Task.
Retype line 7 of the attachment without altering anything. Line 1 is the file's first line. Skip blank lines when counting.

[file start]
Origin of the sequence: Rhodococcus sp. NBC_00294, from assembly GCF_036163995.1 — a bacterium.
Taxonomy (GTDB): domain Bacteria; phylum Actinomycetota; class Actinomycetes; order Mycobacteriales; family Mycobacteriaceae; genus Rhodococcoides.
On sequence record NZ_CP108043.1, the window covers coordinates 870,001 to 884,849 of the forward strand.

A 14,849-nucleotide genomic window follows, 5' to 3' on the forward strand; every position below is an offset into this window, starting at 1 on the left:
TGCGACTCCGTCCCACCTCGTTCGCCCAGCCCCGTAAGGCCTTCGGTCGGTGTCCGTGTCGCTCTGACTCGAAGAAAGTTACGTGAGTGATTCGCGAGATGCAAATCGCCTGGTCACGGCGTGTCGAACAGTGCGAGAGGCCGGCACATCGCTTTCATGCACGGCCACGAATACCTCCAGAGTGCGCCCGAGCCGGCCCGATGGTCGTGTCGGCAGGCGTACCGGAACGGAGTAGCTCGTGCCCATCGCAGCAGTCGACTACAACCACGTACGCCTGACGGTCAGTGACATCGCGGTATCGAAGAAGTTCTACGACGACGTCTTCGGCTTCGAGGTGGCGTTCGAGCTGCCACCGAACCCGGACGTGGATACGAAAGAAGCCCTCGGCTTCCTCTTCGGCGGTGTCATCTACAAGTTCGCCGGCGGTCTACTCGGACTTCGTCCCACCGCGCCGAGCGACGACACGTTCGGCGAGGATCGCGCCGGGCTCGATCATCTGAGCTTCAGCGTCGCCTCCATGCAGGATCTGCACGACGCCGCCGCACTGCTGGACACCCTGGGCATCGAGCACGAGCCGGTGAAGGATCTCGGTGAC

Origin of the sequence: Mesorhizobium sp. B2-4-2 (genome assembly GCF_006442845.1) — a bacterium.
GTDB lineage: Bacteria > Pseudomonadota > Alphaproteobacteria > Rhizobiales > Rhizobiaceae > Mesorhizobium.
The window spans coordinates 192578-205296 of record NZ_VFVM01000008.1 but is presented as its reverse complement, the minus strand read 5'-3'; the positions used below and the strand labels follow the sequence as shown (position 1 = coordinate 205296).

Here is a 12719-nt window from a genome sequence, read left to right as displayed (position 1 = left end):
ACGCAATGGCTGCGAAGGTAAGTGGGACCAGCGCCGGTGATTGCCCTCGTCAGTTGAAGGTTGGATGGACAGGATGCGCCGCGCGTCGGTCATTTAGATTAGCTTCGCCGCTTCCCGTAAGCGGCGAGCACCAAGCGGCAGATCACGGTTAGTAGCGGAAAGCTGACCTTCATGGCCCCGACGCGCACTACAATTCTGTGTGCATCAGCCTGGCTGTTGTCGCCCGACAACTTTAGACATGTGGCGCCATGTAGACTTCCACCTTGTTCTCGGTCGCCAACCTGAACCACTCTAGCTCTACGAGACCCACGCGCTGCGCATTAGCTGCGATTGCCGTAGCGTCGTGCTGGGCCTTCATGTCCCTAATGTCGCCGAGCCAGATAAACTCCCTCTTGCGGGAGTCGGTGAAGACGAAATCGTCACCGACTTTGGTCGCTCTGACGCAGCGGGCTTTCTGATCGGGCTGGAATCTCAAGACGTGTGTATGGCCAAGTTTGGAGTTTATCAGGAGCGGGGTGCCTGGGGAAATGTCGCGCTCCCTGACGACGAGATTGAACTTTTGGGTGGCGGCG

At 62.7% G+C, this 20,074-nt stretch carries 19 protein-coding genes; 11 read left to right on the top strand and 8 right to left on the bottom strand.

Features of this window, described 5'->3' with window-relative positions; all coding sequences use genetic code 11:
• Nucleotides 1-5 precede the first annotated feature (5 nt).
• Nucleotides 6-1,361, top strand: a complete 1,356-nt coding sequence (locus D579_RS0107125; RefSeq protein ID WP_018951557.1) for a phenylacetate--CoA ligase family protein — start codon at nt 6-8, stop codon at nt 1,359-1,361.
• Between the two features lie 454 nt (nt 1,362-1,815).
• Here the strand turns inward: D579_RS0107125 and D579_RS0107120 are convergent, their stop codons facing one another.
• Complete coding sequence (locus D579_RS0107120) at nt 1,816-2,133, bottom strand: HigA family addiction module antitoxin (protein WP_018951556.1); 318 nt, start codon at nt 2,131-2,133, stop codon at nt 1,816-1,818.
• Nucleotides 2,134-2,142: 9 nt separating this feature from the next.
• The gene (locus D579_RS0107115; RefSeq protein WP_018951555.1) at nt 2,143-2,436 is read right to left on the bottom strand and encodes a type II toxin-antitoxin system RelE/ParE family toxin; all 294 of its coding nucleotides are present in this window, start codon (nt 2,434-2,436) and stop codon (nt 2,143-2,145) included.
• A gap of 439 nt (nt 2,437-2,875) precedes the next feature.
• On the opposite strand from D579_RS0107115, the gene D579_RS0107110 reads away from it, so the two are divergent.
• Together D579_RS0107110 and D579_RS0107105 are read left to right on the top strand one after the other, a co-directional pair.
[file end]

GTDB lineage: Bacteria > Pseudomonadota > Alphaproteobacteria > Rhizobiales > Rhizobiaceae > Mesorhizobium.